Michael Dusche | University of Heidelberg
Beyond the Law: The Justice Regime of the Spritits of Tulunadu
In India, Sanskritic legal discourse as well as popular discourse on justice, revolves around two terms, nīti and ñāya. Whereas nīti focuses on abstract rules, ñāya focusses on negotiated settlements. In Amartya Sen’s terms, nīti attempts to arrive at justice through institutional arrangements (law, courts), whereas ñāya attempts it through consensual processes mediated by divine persons (kings, lords) or deities (gods, spirits). A similar opposition lights up in the conceptual pair just/equitable (recht/billig). Since the emergence of the modern state, law (Recht) has increasingly displaced equity (Billigkeit) as a way to justice. The fact that today there is hardly any scope for ñāya shows that we have become blind to the fundamental aporia of law: The fact that all law has to abstract from real live circumstances and can therefore never match the demands of particular persons in specific situations. Law creates clarity and predictability at the expense of justice (ñāya). This may be convenient from the perspective of the state (governmentality) or from the perspective of large corporations calling for legal certainty. But from the citizens’ perspective it remains a high price to be paid. In its eulogies, justice is depicted as blind, as if the ignorance of personal circumstances would be a prerequisite for the arrival at justice. Ňāya, in contrast, attempts to arrive at justice in full view of the concerned persons and their circumstances. The preferred mode in procedures of nīti is strategic communication. The necessary prerequisite for the arrival at ñāya is the truthfulness and sincerity of all parties (satya). Its guarantor is the all-seeing godhead. Since secular societies have done away with the latter, they have created a quasi-religious belief in the potential justice of the law. Quasi-legal terms (rights) are even evoked in the criticism of law. We find ourselves trapped in legal discourse, which, because of the above mentioned aporia, can never lead to justice. This is therefore the right place to re-emphasise the human ability of acting together as a means of conflict resolution before and outside the law. This paper wants to illustrate this human potential with reference to a system of conflict resolution still extant in modern India: the justice regime of spirits in Tulunadu, which operates completely independently from any notion of law in the way we understand it in the West today (absoluteness, literalness, natural law-likeness).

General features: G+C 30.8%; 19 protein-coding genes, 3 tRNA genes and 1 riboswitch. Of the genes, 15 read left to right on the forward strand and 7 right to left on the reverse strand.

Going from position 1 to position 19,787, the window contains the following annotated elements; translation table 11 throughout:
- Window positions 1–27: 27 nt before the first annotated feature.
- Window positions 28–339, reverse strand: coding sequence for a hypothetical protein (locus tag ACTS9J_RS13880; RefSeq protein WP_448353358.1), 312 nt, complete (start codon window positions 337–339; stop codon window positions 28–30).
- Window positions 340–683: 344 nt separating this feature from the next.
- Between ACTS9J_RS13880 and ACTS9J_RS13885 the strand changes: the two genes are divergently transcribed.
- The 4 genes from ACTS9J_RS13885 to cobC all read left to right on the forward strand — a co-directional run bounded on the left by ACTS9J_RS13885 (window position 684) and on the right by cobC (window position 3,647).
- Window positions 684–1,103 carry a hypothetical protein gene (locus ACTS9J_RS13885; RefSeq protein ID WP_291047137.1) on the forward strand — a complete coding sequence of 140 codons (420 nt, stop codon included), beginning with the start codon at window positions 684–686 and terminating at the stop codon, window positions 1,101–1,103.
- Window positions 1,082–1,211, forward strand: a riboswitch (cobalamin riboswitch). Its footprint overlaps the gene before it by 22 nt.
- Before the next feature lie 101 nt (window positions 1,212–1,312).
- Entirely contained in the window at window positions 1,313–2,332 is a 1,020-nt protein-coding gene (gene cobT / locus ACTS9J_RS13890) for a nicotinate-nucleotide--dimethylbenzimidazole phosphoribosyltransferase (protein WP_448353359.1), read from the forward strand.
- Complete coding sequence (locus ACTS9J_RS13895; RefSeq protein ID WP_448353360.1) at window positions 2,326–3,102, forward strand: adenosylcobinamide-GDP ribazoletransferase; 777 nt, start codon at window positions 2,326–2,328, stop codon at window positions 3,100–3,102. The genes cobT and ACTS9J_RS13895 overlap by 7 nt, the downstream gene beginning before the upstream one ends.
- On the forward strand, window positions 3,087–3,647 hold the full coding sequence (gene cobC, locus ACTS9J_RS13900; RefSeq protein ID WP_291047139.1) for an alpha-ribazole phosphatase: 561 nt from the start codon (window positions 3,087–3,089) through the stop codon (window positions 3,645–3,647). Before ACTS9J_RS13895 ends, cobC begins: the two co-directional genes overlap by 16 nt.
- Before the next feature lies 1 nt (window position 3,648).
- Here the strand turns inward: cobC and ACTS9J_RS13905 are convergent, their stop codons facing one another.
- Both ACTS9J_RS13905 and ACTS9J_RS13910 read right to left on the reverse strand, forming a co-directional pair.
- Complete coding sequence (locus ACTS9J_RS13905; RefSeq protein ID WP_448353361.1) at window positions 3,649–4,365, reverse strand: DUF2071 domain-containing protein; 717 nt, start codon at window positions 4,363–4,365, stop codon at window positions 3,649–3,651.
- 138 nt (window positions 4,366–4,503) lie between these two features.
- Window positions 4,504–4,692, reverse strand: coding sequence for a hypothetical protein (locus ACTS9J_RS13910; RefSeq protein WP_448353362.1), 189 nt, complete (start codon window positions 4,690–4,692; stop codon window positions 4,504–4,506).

Toshihiro Hayase | Nagasaki University
Negative common right and conservation easement－The grove of the village shrine living in the location of Kaminoseki nuclear plant as example
I mention conservation easement which is servitude for the purpose of the environmental conservation.
Also I reconsider Iriai-ken (right of common) in Japanese legal perspective. Iriai-ken which does not have the nature of co-ownership shall be governed by local customs and shall otherwise be subject to the mutatis mutandis application of the provisions of the Section (easement appurtenant) in Japanese civil code.
Then, on the subject of the following litigation case, I would like to discuss with Fusakui-no-Iriai-ken (negative common right) that is rights of common without the nature of co-ownership.
We, in Japanese legal culture, cannot overlook manifestation of the conservation easement-like common right governed by the custom of village on the Shinto shrine's commonage that is Chinjyu-no-mori (the grove of the village shrine).